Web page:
- Gallery Text
As its name implies, the Warring States period (475–221 BCE) was an era during which various states that were ruled by powerful clans competed for supremacy in China. The high demand for luxury goods to furnish the tombs of wealthy nobles enabled numerous artistic traditions to flourish, resulting in an array of ornate artifacts from this period and the subsequent Han dynasty (206 BCE–220 CE). Bronze vessels continued to be commissioned by the ruling elite during both eras, but the addition of gold and intricate openwork designs (here seen on the gilt bronze pedestaled dou and the small openwork pou vessels) transformed this previously austere tradition into a more decorative artistic craft. Jade containers made in shapes traditionally used for bronze or lacquer vessels (such as the three exhibited here) were the epitome of ostentation, as there was no better way to demonstrate wealth than to reproduce a luxury item in a more expensive medium.
- Identification and Creation
- Object Number
- Jade Winged Oval Cup (Erbei), one of a pair
- Work Type
- 3rd-1st century BCE
- Creation Place: East Asia, China
- Han dynasty, Western Han period, 206 BCE-9 CE
- Persistent Link
Level 1, Room 1600, Early Chinese Art, Arts of Ancient China from the Bronze Age to the Golden Age
View this object's location on our interactive map
- Physical Descriptions
- Olive and grayish green translucent nephrite with deep brown and green patches
- L. 13.5 x W. 9.6 x Thickness 0.3 cm (5 5/16 x 3 3/4 x 1/8 in.)
Weight 252 g
- [Yamanaka & Co., New York, October 21, 1929] sold; to Grenville L. Winthrop, New York (1929-1943), bequest; to Fogg Art Museum, 1943.
- Published Text
- Ancient Chinese Jades from the Grenville L. Winthrop Collection in the Fogg Art Museum, Harvard University
- Max Loehr and Louisa G. Fitzgerald Huber
- Fogg Art Museum (Cambridge, MA, 1975)
Catalogue entry no. 522b by Max Loehr:
522 Pair of Winged Oval Cups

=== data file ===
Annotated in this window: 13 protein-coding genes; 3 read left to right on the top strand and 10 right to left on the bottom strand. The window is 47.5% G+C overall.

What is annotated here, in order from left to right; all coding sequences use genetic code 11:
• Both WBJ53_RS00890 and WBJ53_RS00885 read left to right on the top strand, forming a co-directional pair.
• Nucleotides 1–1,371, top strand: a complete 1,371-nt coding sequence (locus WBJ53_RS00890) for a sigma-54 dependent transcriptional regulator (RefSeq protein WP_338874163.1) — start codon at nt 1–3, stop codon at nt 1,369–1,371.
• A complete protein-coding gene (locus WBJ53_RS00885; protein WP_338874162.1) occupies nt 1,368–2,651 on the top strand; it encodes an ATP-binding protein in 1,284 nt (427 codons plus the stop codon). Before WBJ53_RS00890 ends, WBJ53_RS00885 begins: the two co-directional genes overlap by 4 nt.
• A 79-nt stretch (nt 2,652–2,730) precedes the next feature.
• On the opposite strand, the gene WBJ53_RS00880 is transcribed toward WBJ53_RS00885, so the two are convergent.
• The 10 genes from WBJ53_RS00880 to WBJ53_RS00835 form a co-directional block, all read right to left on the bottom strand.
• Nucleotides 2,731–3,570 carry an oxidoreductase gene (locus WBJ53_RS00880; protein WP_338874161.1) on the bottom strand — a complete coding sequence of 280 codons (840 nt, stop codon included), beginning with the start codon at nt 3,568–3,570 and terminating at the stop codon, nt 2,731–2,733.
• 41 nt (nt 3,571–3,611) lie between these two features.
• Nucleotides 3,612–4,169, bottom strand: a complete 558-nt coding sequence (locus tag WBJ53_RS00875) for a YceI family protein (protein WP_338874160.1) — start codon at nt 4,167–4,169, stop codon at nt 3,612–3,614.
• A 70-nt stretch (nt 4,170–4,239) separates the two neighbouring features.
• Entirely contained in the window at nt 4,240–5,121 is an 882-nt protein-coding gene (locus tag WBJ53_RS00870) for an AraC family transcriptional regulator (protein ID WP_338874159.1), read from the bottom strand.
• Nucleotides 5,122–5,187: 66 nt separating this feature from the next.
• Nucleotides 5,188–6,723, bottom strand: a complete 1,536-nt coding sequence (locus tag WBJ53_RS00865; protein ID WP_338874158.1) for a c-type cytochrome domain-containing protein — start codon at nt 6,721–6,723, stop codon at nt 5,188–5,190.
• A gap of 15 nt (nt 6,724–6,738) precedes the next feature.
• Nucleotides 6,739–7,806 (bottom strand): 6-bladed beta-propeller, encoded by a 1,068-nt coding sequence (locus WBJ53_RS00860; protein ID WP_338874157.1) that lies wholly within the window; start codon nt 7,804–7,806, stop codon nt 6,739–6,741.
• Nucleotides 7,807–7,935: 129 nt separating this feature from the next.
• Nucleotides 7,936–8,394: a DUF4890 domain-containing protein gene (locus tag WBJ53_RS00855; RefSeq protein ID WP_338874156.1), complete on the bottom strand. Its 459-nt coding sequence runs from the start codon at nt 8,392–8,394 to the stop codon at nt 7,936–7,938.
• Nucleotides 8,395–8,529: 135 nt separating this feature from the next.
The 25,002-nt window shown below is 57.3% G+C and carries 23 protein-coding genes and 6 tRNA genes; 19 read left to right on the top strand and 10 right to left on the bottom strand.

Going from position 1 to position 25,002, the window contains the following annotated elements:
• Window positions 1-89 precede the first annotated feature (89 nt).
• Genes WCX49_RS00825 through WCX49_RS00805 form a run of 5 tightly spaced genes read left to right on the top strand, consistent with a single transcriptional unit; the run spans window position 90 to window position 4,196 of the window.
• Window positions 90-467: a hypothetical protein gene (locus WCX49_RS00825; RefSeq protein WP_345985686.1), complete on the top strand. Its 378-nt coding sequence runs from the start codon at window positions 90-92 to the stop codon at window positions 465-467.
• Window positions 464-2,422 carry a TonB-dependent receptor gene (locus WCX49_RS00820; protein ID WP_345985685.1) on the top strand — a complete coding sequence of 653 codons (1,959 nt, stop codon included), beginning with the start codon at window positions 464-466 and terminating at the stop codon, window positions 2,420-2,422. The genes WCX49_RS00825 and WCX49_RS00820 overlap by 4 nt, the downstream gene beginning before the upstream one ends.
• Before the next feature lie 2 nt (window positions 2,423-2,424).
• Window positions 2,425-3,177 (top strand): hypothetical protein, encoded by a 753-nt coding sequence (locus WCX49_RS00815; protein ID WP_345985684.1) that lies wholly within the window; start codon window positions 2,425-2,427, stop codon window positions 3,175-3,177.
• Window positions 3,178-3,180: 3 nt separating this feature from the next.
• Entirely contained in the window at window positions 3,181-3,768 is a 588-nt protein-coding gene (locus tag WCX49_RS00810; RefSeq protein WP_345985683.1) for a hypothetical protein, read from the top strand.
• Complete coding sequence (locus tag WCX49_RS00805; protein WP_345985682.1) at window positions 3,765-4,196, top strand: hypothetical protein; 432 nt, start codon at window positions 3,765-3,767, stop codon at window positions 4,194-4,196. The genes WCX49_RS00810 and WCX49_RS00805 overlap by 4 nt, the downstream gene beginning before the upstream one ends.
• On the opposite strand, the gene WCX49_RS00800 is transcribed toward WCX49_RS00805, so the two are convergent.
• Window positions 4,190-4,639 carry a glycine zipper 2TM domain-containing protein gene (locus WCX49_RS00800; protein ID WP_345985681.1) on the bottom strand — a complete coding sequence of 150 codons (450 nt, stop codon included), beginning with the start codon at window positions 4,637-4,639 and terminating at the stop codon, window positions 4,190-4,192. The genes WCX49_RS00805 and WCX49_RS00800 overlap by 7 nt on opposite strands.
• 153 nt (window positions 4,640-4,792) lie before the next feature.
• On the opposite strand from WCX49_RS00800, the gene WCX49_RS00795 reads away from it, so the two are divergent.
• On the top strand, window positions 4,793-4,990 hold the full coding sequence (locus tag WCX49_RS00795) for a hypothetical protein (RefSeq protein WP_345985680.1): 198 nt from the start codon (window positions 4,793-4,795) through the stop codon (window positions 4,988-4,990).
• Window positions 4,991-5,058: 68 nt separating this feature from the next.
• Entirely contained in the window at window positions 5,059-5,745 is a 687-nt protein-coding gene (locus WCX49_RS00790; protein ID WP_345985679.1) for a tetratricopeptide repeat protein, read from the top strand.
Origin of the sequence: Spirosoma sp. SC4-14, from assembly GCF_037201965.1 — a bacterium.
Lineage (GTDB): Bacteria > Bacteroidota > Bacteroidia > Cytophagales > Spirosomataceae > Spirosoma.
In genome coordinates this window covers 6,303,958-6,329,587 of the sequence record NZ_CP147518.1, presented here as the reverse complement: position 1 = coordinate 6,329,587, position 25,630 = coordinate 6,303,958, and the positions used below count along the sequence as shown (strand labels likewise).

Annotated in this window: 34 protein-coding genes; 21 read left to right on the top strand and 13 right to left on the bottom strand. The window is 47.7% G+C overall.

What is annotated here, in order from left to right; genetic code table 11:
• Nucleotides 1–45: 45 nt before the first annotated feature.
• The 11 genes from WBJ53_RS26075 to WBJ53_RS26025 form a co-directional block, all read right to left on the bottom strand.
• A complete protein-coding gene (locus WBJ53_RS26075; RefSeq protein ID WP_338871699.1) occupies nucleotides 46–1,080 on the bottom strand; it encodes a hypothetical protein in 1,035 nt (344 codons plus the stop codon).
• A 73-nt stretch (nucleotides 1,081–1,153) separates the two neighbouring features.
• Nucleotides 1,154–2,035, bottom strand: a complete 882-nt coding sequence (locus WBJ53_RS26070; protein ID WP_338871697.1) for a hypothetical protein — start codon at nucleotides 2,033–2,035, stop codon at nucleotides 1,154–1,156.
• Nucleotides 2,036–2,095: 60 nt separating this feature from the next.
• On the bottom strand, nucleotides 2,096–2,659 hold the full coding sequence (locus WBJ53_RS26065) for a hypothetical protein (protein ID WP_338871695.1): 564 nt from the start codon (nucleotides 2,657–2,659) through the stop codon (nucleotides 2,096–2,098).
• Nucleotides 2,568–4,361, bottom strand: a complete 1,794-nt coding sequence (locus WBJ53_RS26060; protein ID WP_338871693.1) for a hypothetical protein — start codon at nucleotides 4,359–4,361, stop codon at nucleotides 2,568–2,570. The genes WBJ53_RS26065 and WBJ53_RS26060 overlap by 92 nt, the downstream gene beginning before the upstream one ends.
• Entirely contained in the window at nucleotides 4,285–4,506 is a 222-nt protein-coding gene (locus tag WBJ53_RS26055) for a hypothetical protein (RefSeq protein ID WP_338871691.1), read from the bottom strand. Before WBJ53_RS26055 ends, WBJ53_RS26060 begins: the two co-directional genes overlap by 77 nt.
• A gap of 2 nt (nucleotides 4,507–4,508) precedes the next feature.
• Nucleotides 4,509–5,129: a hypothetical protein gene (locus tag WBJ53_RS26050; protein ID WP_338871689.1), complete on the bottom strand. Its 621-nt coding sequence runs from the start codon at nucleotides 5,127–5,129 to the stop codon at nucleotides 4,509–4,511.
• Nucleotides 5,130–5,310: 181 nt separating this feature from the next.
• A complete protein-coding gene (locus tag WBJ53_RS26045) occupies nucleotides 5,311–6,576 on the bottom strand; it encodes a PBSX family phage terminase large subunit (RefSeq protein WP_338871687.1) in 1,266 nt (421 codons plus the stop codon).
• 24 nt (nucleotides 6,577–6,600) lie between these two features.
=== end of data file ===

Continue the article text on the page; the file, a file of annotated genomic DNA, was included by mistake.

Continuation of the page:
The nearly identical cups are carved of olive and grayish green translucent jade with deep brown and dark green patches; the surfaces are polished to a high gloss. The fact that one cup (a) is perfectly preserved on the inside while the other (b) is so on the outside suggests, as already noted by Salmony, that the latter piece was stacked onto the first at the time of burial. The exposed sides have assumed a bone-colored appearance but have largely retained their glossy surface. The shape of these cups agrees with that of the Waring States and Han cups in bronze, pottery, and lacquer—less precious as media, and less magnificent in workmanship.
The outside walls are covered with a pattern of interlocked relief spirals whose size decreases in accordance with the contraction of the vessel bodies. In the middle of the long sides this pattern is interrupted by exquisitely designed masks of feline character. Above this zone runs a border frieze with large T -spirals and with feline heads in profile which adjoin and face the lateral wings. These wings, which rise from the border with subtly hollowed undersides, are ornamented in openwork: simple spirals that flank a T -spiral are cut out by drilling and possibly by sawing. The rest of the décor is incised; on the outer bottom, to both sides of a beautifully finished longitudinal ridge, are two attenuated bird figures; on the interior bottom, two similarly elongated and elegant S -curves crossing withing an oval frame.
Although the foregoing description fits both vessels, a close examination reveals certain differences in design as well as execution. In the second vessel b , the interlocked spirals are less dense and flatter; a caesura painstakingly worked out on the narrow sides of a is disregarded in b . The animal mask on b is plainer and again, flatter, as are the profile feline heads in the upper border. Most noticeable is the difference of the engraved bird ornament on the outer bottom, which in b has lost the delicate balance and rhythm seen in a . Even the ridge is more pronounced and slightly too visible in b . The likely conclusion to draw is that the second piece, lacking the consummate mastery of the first, was made as a matching vessels by a master of less raffinement .
Credibly reported to have come from Chin-ts’un near Lo-yang, the cups are likely to date from late Eastern Chou.
- Acquisition and Rights
- Credit Line
- Harvard Art Museums/Arthur M. Sackler Museum, Bequest of Grenville L. Winthrop
- Accession Year
- Object Number
- Asian and Mediterranean Art
- THIS WORK MAY NOT BE LENT BY THE TERMS OF ITS ACQUISITION TO THE HARVARD ART MUSEUMS.
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- Publication History
Max Loehr and Louisa G. Fitzgerald Huber, Ancient Chinese Jades from the Grenville L. Winthrop Collection in the Fogg Art Museum, Harvard University, Fogg Art Museum (Cambridge, MA, 1975), cat. no. 522b, pp. 354-357
Elinor Pearlstein, "Ancient Chinese Jade through the Sonnenschein Lens, 1900-1935", Transactions of the Oriental Ceramic Society, Oriental Ceramic Society (London, 2013-2014), vol. 78, pp. 65-86, p. 81, fig. 13b
- Exhibition History
S427: Ancient Chinese Bronzes and Jades, Arthur M. Sackler Museum, Cambridge, 10/20/1985 - 04/30/2008
Re-View: S228-230 Arts of Asia, Harvard Art Museums/Arthur M. Sackler Museum, Cambridge, 05/31/2008 - 06/01/2013
32Q: 1600 Early China II, Harvard Art Museums, 11/16/2014 - 01/01/2050
- Related Works
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